Arduino Ground Current from DC power jack

HI all,

I have a project where I'm providing power via the DC jack to my Arduino then accessing the DC power via the VIN pin. According to this thread I am ok to draw up to 1A from the VIN pin. I have measured 400ma out of VIN, so ok on that front.

But according to this http://playground.arduino.cc/Main/ArduinoPinCurrentLimitations I can draw max 400ma, So I'm a bit confused, which is the correct amount of power VIN can supply if the Arduino is being powered via the DC jack?

If I take the first thread as correct and assume it's ok to draw up to 1A from the VIN pin (from the DC power jack), is it ok to ground that current on the Arduino GND pin ? if VIN can supply up to 1A then I assume that it's ok to ground up to 1A, is this correct?

All help appreciated

Look at the Arduino board. Use a magnifying glass, if you need to. Look at the skinny little traces. How thick do you think they are? 400mA at 5V is 2000 Watts. That's a lot of energy to be pushing through those skinny little paths, don't you think?

And, yet, you expect 2.5 times that much?

400mA at 5V is 2000 Watts.

2000 milliwatts = 2W. ;)

Hi PaulS I'm not expecting, I'm asking- I'd much rather get some concrete advice on this based on some sort of technical spec rather than what I can glean from a magnifying class, I wouldn't know what the capacity of the traces are by looking at them and I'm not sure that's the most accurate method.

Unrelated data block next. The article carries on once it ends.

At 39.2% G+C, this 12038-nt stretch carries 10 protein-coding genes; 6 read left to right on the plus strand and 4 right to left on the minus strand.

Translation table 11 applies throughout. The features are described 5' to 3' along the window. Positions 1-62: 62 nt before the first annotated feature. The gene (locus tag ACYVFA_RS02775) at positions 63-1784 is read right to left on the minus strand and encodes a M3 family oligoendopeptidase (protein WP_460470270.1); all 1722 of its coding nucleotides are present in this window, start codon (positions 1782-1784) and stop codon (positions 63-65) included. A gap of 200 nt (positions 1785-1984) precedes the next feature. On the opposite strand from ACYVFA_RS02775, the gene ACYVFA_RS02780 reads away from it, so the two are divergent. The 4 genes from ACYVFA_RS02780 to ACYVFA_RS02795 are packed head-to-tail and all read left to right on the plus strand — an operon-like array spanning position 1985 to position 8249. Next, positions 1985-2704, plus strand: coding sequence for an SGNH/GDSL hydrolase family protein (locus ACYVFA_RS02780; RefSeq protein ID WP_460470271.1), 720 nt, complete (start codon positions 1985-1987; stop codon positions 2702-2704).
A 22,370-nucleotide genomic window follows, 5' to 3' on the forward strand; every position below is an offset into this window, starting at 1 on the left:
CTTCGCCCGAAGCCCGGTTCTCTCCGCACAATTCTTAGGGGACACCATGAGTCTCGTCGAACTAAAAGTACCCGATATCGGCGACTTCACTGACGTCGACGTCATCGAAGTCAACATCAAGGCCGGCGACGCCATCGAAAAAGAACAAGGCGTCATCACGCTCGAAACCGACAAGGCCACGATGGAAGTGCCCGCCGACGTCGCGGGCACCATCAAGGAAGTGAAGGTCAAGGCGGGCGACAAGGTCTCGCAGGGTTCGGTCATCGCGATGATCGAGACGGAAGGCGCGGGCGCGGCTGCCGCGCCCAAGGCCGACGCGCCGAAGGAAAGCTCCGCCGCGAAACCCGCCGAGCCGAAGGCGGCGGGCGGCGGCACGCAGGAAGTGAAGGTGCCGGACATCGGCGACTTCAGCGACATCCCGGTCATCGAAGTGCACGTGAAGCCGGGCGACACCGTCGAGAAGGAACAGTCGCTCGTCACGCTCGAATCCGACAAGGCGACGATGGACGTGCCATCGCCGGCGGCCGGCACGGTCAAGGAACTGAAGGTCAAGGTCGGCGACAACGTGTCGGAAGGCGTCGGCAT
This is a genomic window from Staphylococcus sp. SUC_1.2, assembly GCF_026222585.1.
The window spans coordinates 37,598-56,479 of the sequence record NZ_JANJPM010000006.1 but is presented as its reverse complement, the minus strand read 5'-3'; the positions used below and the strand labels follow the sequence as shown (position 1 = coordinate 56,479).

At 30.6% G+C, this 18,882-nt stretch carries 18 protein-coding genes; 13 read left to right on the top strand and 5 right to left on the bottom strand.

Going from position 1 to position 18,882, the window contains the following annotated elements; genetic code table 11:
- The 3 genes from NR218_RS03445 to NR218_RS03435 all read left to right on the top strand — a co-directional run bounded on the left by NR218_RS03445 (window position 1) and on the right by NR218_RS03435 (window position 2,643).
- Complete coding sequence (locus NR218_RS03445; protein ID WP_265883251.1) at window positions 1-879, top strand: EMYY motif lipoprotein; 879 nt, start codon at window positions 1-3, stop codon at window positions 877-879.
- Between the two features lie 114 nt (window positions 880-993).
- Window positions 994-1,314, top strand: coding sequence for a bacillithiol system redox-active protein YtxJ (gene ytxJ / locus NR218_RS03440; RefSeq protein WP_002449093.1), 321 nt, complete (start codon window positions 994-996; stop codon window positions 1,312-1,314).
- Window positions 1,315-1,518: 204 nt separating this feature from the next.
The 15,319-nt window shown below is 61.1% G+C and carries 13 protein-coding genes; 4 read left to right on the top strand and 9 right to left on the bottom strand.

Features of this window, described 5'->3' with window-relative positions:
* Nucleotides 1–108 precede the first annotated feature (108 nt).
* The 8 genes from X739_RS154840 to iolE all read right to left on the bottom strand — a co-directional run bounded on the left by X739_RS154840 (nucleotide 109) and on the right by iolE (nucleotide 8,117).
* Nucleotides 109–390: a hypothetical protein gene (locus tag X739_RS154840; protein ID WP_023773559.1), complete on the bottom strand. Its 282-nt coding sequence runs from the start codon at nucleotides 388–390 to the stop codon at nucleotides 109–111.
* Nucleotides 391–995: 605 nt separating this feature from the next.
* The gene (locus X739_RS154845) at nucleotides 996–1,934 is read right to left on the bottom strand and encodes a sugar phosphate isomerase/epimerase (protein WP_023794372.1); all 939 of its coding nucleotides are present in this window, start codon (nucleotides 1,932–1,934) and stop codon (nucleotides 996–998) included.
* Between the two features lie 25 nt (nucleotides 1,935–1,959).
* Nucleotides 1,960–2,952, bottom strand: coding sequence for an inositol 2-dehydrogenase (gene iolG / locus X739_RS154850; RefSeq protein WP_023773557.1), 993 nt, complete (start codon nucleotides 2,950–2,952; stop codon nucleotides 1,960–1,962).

Just to quote from the first thread I linked to:

"It's worth noting that I have about a thousand devices in the field drawing from 1.25A to 2A @12V through the Arduino Vin pin (to a shield), and none of them have burned out any traces or melted any pins in the Arduino =)"

Also 400ma @ 5 volts = 2W not 2000W

Thanks for your response.

DVDdoug: 2000 milliwatts = 2W. ;)

That's what I said. OK. It's not what I typed... 8)

You confuse the power of the load, and the power dropped on the lines to the load. If the lines drop 5V from 5V, no voltage is left over for the load.

The really limiting factor for the DC jack power is the voltage regulator, which is restricted to <1W by the lack of a heat sink. The protection circuit will jump in and shut down the regulator on too high temperature or current.

DrDiettrich:
You confuse the power of the load, and the power dropped on the lines to the load. If the lines drop 5V from 5V, no voltage is left over for the load.

The really limiting factor for the DC jack power is the voltage regulator, which is restricted to <1W by the lack of a heat sink. The protection circuit will jump in and shut down the regulator on too high temperature or current.

There is no voltage regulator between the DC Jack and VIN, only a reverse protection diode D1- look at the
schematic

From the information I’ve managed to gather on this, it seems the limiting factor will be the trace size but is there a standard spec for these?